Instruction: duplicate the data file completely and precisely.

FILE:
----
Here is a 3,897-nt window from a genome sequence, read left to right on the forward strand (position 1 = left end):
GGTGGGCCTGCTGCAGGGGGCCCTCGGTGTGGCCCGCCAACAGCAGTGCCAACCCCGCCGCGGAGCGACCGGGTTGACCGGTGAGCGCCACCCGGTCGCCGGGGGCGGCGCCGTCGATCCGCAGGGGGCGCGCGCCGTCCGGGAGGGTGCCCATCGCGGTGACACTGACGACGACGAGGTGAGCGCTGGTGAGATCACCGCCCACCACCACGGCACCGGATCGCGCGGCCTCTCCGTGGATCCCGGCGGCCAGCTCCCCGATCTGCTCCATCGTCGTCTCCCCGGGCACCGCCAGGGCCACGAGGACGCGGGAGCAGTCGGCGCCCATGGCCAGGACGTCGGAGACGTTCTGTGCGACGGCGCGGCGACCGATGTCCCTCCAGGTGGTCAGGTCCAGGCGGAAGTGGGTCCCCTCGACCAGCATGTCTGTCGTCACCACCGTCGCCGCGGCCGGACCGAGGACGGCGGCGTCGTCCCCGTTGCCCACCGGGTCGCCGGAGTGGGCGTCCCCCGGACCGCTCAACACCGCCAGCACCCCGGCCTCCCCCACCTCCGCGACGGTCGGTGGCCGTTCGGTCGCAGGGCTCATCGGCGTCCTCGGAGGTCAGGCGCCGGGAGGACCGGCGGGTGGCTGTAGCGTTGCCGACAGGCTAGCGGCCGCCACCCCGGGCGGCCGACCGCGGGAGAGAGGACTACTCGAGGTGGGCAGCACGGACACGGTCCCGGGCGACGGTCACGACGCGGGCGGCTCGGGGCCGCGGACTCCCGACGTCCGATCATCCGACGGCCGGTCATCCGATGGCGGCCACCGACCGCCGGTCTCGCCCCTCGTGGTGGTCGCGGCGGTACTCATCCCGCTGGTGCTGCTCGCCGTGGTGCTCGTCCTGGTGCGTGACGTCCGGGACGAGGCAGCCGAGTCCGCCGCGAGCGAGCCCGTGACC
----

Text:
Here is a 3,897-nt window from a genome sequence, read left to right on the forward strand (position 1 = left end):
GGTGGGCCTGCTGCAGGGGGCCCTCGGTGTGGCCCGCCAACAGCAGTGCCAACCCCGCCGCGGAGCGACCGGGTTGACCGGTGAGCGCCACCCGGTCGCCGGGGGCGGCGCCGTCGATCCGCAGGGGGCGCGCGCCGTCCGGGAGGGTGCCCATCGCGGTGACACTGACGACGACGAGGTGAGCGCTGGTGAGATCACCGCCCACCACCACGGCACCGGATCGCGCGGCCTCTCCGTGGATCCCGGCGGCCAGCTCCCCGATCTGCTCCATCGTCGTCTCCCCGGGCACCGCCAGGGCCACGAGGACGCGGGAGCAGTCGGCGCCCATGGCCAGGACGTCGGAGACGTTCTGTGCGACGGCGCGGCGACCGATGTCCCTCCAGGTGGTCAGGTCCAGGCGGAAGTGGGTCCCCTCGACCAGCATGTCTGTCGTCACCACCGTCGCCGCGGCCGGACCGAGGACGGCGGCGTCGTCCCCGTTGCCCACCGGGTCGCCGGAGTGGGCGTCCCCCGGACCGCTCAACACCGCCAGCACCCCGGCCTCCCCCACCTCCGCGACGGTCGGTGGCCGTTCGGTCGCAGGGCTCATCGGCGTCCTCGGAGGTCAGGCGCCGGGAGGACCGGCGGGTGGCTGTAGCGTTGCCGACAGGCTAGCGGCCGCCACCCCGGGCGGCCGACCGCGGGAGAGAGGACTACTCGAGGTGGGCAGCACGGACACGGTCCCGGGCGACGGTCACGACGCGGGCGGCTCGGGGCCGCGGACTCCCGACGTCCGATCATCCGACGGCCGGTCATCCGATGGCGGCCACCGACCGCCGGTCTCGCCCCTCGTGGTGGTCGCGGCGGTACTCATCCCGCTGGTGCTGCTCGCCGTGGTGCTCGTCCTGGTGCGTGACGTCCGGGACGAGGCAGCCGAGTCCGCCGCGAGCGAGCCCGTGACC